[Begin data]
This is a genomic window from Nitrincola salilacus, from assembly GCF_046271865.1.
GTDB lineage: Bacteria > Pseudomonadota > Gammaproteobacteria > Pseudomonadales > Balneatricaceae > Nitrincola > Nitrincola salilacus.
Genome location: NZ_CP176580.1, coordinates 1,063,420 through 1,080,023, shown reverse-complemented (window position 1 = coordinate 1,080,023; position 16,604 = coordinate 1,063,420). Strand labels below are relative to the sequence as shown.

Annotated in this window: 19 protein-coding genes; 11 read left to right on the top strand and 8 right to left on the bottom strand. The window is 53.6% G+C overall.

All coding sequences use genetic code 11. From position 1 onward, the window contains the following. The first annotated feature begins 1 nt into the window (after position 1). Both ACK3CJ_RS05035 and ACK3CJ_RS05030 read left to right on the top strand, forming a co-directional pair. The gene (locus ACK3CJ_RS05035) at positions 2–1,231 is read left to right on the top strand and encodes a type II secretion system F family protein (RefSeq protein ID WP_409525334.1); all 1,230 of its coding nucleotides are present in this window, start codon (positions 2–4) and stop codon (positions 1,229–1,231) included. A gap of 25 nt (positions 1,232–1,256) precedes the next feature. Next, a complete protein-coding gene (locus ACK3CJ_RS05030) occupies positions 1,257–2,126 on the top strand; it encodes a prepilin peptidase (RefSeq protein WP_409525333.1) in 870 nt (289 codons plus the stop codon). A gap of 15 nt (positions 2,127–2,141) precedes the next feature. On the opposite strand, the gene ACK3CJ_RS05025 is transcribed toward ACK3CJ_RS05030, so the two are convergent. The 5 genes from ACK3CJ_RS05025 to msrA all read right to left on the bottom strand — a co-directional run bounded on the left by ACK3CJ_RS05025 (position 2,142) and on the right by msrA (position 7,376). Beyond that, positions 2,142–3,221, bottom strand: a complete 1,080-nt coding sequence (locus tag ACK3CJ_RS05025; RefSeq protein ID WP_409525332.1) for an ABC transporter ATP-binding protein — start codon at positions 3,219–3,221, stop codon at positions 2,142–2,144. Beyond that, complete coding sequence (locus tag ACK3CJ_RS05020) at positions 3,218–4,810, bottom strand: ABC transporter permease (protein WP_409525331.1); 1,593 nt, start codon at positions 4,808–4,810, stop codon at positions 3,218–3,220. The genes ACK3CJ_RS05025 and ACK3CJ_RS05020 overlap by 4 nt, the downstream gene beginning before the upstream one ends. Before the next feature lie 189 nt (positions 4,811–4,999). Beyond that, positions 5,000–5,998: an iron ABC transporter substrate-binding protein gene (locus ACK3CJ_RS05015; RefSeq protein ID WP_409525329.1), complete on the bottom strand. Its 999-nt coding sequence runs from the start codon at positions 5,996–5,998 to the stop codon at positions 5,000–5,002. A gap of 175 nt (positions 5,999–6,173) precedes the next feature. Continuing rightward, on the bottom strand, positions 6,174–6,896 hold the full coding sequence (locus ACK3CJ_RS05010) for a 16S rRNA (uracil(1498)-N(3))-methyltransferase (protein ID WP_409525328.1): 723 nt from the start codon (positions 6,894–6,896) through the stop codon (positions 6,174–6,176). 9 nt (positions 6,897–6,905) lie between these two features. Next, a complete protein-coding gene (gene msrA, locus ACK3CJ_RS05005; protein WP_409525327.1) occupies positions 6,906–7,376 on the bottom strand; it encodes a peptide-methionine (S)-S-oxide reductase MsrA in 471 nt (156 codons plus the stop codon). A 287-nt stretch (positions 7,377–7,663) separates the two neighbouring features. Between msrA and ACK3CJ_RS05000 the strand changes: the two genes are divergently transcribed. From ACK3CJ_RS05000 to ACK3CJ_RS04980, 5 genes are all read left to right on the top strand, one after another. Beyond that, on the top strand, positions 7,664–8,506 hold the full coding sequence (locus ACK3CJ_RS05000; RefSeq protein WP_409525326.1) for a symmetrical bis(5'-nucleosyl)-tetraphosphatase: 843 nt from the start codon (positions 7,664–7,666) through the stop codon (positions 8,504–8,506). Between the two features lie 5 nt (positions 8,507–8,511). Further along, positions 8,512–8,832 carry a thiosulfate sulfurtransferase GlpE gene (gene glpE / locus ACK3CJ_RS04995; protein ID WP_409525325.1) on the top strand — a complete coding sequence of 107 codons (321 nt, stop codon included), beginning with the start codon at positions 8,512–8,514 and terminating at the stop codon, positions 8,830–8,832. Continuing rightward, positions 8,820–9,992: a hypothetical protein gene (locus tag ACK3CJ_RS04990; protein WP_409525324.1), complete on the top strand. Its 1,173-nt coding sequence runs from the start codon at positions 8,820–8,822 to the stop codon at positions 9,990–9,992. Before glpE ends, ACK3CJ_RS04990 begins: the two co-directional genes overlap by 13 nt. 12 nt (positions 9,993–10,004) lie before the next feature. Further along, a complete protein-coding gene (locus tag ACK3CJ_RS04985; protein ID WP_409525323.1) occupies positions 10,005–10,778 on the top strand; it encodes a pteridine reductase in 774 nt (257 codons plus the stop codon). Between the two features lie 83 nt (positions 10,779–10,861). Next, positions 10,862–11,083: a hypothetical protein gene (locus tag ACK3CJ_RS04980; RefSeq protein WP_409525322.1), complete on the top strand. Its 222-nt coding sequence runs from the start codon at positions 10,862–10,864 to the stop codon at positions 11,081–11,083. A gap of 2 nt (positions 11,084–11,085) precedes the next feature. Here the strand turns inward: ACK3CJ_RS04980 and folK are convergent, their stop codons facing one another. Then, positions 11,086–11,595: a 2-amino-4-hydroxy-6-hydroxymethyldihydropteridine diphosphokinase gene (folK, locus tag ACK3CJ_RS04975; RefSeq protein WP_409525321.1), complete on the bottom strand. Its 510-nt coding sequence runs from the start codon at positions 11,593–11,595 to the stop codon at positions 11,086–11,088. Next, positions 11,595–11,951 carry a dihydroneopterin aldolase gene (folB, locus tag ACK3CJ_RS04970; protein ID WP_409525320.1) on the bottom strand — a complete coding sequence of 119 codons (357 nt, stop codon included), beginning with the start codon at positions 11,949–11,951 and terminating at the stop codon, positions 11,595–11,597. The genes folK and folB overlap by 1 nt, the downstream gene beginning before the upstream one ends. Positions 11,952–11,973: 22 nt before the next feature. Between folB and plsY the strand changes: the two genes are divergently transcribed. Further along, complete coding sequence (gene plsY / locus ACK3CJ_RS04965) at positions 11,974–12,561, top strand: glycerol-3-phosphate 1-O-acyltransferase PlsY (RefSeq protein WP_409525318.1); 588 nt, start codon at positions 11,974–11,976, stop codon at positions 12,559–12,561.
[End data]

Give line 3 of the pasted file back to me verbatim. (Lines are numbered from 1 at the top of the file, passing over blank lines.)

Genome location: NZ_CP176580.1, coordinates 1,063,420 through 1,080,023, shown reverse-complemented (window position 1 = coordinate 1,080,023; position 16,604 = coordinate 1,063,420). Strand labels below are relative to the sequence as shown.